Schools have been closed, but now they’re opening again. Maybe. More than 10,000 people were just quarantined in the north. But cases remain low, compared to China. So read on to learn more.
Saigon seems a little sleepy lately, a tired version of itself. Gone are the bustling streets filled with the sounds of traffic and Vietnamese conversations. Why? Welcome to coronavirus Vietnam.
The latest news that the government has quarantined more than 10,000 people in villages outside Hanoi after six tested positive for the virus has everyone scrambling to buy masks. Meanwhile, businesses continue to suffer. Many restaurants in Nha Trang remain closed because the Chinese tourists that frequent their establishments cannot enter the country. Neither can others who visited China in the last two weeks. Tour companies in Hanoi are receiving fewer bookings. It is a tough time.
Education is suffering too. The Vietnamese government announced that all schools will remain closed the rest of the month, another hit for the hundreds (if not thousands) of teachers who have not had any paid working hours since before the Tet Holiday. The plan was to reopen all schools on Feb. 17, but after six people tested positive for the virus last week in a village outside Hanoi, local governments, including Ho Chi Minh City, requested that schools remain closed through the end of March. Two more weeks is the compromise, for now.
What is the coronavirus?
The coronavirus is part of a broad range of viruses, which can vary from a mild cold to a life-threatening condition. Its official name is COVID-19.
Transmission occurs between animals and humans. Scientists believe the coronavirus originated from a wet market in Wuhan, China. But they still dispute the host. It was either a bat or a pangolin, both popular delicacies in China.
How dangerous is it?
The outbreak of the coronavirus brings back memories of SARS back in 2002-03, though as of today the coronavirus is more deadly. It has killed more than 1,300 people worldwide and has infected more than 60,000. These figures are alarming, but keep in mind the vast majority of cases and deaths have occurred in China. Otherwise, the only fatalities: one each in Hong Kong, Japan and the Philippines.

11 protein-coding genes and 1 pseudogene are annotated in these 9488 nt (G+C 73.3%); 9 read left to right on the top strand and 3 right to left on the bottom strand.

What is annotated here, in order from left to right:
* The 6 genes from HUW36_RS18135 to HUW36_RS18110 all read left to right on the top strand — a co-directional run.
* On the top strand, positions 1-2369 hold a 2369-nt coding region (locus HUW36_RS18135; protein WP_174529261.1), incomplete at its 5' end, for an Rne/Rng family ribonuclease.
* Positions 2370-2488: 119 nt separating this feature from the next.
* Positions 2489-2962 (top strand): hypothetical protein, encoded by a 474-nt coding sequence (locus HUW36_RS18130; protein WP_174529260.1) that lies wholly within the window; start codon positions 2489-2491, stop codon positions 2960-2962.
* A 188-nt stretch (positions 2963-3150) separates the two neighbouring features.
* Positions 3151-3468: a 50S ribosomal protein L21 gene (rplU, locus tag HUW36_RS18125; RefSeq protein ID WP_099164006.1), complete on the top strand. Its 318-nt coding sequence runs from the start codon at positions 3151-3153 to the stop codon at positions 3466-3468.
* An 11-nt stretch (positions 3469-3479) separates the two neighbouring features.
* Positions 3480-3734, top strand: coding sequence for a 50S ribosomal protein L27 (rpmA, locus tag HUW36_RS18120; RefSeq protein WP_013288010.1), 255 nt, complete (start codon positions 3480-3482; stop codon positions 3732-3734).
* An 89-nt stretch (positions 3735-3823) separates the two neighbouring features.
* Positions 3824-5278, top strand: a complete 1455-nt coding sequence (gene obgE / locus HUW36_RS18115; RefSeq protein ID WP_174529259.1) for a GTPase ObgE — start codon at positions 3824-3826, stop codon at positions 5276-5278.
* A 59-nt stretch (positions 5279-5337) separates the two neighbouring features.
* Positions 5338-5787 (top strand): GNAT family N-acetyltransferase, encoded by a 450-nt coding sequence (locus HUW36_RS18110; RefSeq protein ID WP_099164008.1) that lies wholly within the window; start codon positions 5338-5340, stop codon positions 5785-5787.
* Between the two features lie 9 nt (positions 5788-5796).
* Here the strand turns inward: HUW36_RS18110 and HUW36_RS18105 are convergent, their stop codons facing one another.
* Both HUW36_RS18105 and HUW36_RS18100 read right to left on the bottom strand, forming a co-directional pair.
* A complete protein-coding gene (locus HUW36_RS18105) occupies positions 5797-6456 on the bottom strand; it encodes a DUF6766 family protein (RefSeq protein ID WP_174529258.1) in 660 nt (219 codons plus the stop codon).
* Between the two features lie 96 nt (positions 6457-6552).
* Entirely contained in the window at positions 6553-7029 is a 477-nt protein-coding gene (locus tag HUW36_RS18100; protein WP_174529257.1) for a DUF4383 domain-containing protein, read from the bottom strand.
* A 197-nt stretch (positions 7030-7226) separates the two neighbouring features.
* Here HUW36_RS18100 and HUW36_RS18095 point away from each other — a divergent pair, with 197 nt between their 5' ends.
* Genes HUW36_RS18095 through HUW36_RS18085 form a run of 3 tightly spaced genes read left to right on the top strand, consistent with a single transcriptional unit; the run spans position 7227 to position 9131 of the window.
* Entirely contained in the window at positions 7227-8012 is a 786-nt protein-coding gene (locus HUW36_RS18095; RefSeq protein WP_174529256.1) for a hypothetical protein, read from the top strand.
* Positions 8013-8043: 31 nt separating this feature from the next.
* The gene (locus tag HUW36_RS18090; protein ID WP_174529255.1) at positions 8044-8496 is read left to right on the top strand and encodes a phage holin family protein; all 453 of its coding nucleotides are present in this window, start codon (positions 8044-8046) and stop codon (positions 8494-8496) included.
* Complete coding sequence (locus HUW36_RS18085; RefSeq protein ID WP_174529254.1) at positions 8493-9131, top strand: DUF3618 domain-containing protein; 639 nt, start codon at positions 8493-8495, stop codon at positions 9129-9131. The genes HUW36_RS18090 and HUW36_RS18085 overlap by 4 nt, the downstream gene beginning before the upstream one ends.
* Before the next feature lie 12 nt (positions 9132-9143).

So far only 15 people in the whole of Vietnam have been infected, which means you’re relatively safe considering the two countries share borders. However, one of those infected is a 3-month-old baby who caught it from her grandmother. The ones most at risk are young children, the elderly, and those who already have a pre-existing health condition.
Three of the 15 confirmed cases in Vietnam have been discharged. This is because the effects of the virus eventually subside once the body has fought off the flu-like symptoms. The government here anticipates further cases and has quarantined hundreds of locals who returned from China recently.
What are the symptoms?
There are several symptoms that one experiences when infected with COVID-19. These involve respiratory problems, shortness of breath, a cough and a fever. In severe cases, you could have respiratory failure or pneumonia, either of which could lead to death.
Knowing whether you are infected can also be a challenge. You could have the virus but only show symptoms after a couple of weeks, so you could potentially spread the virus to those around you without your knowledge. But you probably have to be very sick and in close contact with others to infect someone else, according to the World Health Organization.